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L Frank Baum

ENTERTAINMENT
December 27, 2012
What's the South Winkie Get Together? It's an informal conference and lunch for the local branch of the International Wizard of Oz Club . On Jan. 12, they'll be meeting in Irvine to celebrate all aspects of L. Frank Baum's "The Wonderful Wizard of Oz" and the books that followed. The International Wizard of Oz Club was founded in 1957 by a 13-year-old who loved the Wizard of Oz. For a $1 annual membership, he distributed a newsletter called the Baum Bugle. The organization became more formal as it got older - it's now an official nonprofit - but it is chiefly a place for fans to share their enthusiasm.
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NEWS
January 19, 1992 | HEATHER W. MORGAN
In an era when videos are king, children's bookstores that focus on children's books are a real treasure. Books of Wonder is the largest children's bookstore in New York City, and founders Peter Glassman and James Carey, along with "Cheers" producers Les Charles and James Burrows, opened the West Coast version in October. What makes this store so wondrous is its sense of history--it's hard to imagine that anything in children's literature is forgotten here.
NEWS
October 5, 2006
In "The Wiz," Dorothy and friends brought a Tony Award-winning 1970s urban beat to the Land of Oz. Now the musical based on L. Frank Baum's classic, with book by William F. Brown and music and lyrics by Charlie Smalls, gets a 21st century re-envisioning from director Des McAnuff and original "Wiz" orchestrator Harold Wheeler, reflecting cultural changes since the show's original Broadway debut decades ago. David Alan Grier is the Wiz to Nikki M.
ENTERTAINMENT
March 11, 2013 | By Susan King, Los Angeles Times
"The Wizard of Oz," starring Judy Garland, Ray Bolger, Jack Haley, Bert Lahr, Margaret Hamilton and Frank Morgan, is one of the most beloved films in all of cinema. In fact, according to the Library of Congress, the musical fantasy is the most-watched picture in history. But how did the film fare at the box office and with critics when it came out in 1939? "'The Wizard of Oz' was a moneymaker for its time," noted William Stillman, co-author of "The Wizardry of Oz: The Artistry and Magic of the 1939 M-G-M Classic," by email.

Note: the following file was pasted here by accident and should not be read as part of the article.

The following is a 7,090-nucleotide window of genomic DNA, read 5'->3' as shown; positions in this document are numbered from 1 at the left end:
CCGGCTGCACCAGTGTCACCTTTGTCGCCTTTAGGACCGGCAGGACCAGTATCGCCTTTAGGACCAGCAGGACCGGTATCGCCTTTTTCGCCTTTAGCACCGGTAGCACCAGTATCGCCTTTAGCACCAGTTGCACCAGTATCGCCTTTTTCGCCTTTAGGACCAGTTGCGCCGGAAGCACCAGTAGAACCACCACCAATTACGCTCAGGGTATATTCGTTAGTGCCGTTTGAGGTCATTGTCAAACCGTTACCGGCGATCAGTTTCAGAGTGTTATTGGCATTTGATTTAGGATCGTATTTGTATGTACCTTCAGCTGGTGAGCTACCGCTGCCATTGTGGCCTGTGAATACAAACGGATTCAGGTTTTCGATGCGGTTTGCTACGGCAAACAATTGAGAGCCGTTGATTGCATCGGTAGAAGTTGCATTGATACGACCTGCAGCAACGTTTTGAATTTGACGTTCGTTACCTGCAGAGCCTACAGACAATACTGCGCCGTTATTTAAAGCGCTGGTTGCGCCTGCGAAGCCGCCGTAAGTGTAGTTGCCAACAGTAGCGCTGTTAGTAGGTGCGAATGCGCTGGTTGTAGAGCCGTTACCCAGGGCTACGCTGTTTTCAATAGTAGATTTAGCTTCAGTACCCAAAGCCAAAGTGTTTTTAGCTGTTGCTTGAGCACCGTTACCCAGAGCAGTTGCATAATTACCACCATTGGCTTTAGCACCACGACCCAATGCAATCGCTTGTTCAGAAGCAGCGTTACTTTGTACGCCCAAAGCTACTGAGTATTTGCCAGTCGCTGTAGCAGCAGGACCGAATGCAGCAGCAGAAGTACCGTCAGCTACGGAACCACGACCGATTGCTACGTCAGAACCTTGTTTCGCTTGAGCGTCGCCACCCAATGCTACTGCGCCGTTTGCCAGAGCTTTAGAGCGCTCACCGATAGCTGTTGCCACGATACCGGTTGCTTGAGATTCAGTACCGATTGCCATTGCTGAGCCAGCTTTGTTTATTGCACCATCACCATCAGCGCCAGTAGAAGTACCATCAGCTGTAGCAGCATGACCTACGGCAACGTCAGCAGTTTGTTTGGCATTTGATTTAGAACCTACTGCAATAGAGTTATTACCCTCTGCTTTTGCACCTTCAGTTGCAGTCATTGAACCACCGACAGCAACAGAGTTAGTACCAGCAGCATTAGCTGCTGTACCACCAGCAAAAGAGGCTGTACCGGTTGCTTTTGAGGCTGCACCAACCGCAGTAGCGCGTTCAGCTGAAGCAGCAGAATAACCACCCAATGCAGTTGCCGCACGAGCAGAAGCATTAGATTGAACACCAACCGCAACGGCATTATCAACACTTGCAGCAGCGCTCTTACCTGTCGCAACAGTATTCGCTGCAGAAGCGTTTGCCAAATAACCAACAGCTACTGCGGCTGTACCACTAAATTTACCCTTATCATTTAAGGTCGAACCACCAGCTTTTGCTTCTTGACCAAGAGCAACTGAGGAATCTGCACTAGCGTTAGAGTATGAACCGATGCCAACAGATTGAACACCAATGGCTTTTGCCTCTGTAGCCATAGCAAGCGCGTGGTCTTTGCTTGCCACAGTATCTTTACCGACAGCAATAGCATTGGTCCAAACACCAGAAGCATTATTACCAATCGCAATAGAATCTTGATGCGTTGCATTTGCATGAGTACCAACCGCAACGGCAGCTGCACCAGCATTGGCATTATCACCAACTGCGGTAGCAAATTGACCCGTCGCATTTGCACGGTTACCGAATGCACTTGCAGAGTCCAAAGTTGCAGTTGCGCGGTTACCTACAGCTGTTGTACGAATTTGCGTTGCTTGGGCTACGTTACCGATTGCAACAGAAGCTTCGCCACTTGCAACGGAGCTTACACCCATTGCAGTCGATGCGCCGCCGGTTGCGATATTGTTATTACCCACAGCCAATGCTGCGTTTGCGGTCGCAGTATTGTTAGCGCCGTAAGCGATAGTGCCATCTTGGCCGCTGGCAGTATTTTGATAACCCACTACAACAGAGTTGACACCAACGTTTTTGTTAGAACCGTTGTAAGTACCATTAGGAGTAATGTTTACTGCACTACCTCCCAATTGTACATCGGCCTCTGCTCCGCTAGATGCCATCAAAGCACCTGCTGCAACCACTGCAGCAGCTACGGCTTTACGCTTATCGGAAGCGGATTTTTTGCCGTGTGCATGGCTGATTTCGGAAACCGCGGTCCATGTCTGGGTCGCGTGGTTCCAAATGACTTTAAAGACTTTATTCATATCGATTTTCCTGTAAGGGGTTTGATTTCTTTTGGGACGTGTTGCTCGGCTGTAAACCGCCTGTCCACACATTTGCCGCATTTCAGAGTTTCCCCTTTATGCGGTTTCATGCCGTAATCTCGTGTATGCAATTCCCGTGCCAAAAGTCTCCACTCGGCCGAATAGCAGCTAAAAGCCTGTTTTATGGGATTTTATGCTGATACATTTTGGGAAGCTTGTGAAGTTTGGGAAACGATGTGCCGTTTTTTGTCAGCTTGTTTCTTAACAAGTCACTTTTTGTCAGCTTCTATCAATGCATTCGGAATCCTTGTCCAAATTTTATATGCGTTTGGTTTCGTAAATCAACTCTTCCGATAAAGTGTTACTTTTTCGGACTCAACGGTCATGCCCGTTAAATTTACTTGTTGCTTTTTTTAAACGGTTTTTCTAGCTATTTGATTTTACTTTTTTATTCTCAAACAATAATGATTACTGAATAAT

ENTERTAINMENT
January 16, 2014 | By Elaine Woo
Ruth Robinson Duccini, one of the last members of the troupe of diminutive actors who played Munchkins in the 1939 film classic "The Wizard of Oz," died Thursday after a brief illness at a hospice in Las Vegas, said her son, Fred Duccini. She was 95. The actress, who lived for many years in Los Angeles before moving to Arizona and later Nevada, was one of 124 "little people," then called midgets, who appeared with Judy Garland in the musical fantasy based on the novel by L. Frank Baum.
ENTERTAINMENT
May 20, 2005 | From the Chicago Tribune
Stuart Oken, who spent nine years developing new musicals for Disney such as "Aida" and "The Lion King," has left the company, moved to Chicago and come up with a new way of developing stage musicals. Oken's new program, created in partnership with Northwestern University faculty member Dominic Missimi, is called the American Music Theatre Project.
NEWS
October 25, 1986 | Associated Press
Here is a sampling of stories that seven fundamentalist Christian families objected to in the Holt, Rinehart, Winston series of reading books: --"Cinderella," because it mentions magic. (Peter Pan was not objectionable because it depicted flying and not growing old as make-believe rather than magic.) --"Macbeth," by William Shakespeare, for its mention of witchcraft and magic. --"The Wizard of Oz," by L.
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